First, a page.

I am aware that there is some uncertainty and lack of clarity over what services practices are obliged to provide to their patients under the contraception additional service (assuming of course that the practice has not chosen to opt out of this additional service, and I am not aware that any Birmingham practices have opted out). The issue has generated some confusion recently because of the change of responsibility for commissioning sexual health enhanced services from the NHS to the public health department of the local authority but please be aware that the GP contractual regulations in respect of providing the contraception additional service commissioned by the NHS England local Area Team remain unaltered.
The contraceptive additional services which must be provided are explicitly set out in the regulations and are as follows:-
(1) A contractor whose contract includes the provision of contraceptive services shall make available to
all its patients who request such services the services described in sub-paragraph (2).
(2) The services referred to in sub-paragraph (1) are--
(a) the giving of advice about the full range of contraceptive methods;
(b) where appropriate, the medical examination of patients seeking such advice;
(c) the treatment of such patients for contraceptive purposes and the prescribing of contraceptive substances and appliances (excluding the fitting and implanting of intrauterine devices and implants);
(d) the giving of advice about emergency contraception and where appropriate, the supplying or prescribing of emergency hormonal contraception or, where the contractor has a conscientious objection to emergency contraception, prompt referral to another provider of primary medical services who does not have such conscientious objections;
(e) the provision of advice and referral in cases of unplanned or unwanted pregnancy, including advice about the availability of free pregnancy testing in the practice area and, where appropriate, where the contractor has a conscientious objection to the termination of pregnancy, prompt referral to another provider of primary medical services who does not have such conscientious objections;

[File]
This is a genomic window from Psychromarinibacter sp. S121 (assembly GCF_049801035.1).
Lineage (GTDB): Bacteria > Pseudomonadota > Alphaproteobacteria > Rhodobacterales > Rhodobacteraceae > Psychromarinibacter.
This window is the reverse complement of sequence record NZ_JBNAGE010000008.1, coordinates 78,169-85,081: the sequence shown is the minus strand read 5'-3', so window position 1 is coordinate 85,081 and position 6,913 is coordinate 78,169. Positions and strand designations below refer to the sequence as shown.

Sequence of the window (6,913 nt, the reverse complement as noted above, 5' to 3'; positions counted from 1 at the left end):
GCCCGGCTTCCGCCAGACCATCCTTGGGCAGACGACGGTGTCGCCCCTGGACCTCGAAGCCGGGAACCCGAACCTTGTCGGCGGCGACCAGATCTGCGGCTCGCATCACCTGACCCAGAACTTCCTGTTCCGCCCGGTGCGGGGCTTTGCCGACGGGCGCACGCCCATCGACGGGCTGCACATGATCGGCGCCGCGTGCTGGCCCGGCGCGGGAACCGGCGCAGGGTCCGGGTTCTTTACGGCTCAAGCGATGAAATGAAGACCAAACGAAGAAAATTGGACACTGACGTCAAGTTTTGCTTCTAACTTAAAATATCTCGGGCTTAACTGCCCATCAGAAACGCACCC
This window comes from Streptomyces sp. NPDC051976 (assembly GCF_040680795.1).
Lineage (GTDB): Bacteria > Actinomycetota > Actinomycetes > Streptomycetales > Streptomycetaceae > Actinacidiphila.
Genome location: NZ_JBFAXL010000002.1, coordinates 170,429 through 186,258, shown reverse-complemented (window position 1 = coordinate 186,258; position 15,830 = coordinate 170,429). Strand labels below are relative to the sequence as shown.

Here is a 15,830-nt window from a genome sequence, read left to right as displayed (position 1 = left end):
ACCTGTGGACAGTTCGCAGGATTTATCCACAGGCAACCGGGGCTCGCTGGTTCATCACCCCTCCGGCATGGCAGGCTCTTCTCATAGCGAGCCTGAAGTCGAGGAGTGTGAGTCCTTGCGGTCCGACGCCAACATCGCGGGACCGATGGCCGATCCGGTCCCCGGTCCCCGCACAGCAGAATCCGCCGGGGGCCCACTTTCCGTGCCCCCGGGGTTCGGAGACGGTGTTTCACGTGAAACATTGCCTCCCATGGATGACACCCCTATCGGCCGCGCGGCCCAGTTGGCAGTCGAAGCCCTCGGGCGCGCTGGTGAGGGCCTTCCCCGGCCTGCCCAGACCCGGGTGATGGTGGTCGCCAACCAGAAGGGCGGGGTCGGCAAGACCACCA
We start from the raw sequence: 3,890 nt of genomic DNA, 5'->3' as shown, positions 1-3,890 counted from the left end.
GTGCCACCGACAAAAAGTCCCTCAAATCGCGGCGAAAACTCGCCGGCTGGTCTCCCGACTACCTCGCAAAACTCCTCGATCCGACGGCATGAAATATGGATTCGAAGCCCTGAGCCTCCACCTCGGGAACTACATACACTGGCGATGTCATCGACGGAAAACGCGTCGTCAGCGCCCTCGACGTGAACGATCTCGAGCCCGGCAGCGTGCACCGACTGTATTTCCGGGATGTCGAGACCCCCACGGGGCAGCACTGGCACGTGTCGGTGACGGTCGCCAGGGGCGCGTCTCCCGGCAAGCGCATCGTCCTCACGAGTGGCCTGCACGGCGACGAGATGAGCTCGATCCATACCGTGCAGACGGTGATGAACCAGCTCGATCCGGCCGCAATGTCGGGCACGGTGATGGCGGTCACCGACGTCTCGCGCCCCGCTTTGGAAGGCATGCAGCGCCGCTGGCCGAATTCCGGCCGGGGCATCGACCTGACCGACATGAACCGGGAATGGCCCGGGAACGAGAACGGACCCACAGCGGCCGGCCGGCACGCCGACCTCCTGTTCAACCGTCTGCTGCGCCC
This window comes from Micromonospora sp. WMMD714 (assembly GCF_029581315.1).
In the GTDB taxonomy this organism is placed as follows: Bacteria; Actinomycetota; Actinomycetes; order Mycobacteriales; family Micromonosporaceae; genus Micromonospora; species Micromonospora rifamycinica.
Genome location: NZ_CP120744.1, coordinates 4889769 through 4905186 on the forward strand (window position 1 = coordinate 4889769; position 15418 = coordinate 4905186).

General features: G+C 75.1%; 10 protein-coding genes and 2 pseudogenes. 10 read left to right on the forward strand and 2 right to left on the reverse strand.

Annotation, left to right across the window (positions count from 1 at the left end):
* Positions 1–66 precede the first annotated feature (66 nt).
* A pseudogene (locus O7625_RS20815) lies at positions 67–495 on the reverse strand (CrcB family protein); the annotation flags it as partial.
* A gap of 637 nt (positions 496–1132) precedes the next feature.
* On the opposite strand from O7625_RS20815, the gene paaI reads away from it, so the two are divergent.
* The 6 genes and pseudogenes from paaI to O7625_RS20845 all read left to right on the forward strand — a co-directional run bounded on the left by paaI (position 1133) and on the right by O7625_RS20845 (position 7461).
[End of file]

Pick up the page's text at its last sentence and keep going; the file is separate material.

(f) the giving of initial advice about sexually transmitted infections; and
(g) the referral as necessary for specialist sexual health services, including tests for sexually transmitted infections.
There is no obligation under the additional service to provide any care or service not listedabove, for example screening, testing and treatment for sexually transmitted infections (the obligations are limited to giving initial advice and referral as necessary); nor is there any obligation to provide routine pregnancy testing (although you may consider it appropriate as part of your management under essential services to test for pregnancy in cases of suspected ectopic pregnancy). In respect of HIV testing then the same principles apply as for other sexually transmitted infections; screening of asymptomatic or high risk individuals is not covered by the additional service, although of course an HIV test might be an appropriate investigation to be carried out under essential services on any patient in whom you suspect immunodeficiency, as indeed might be clinical examination and HVS testing on a patient with genital symptoms which you believe may have a cause other than a STI.
I trust all this is self-explanatory.
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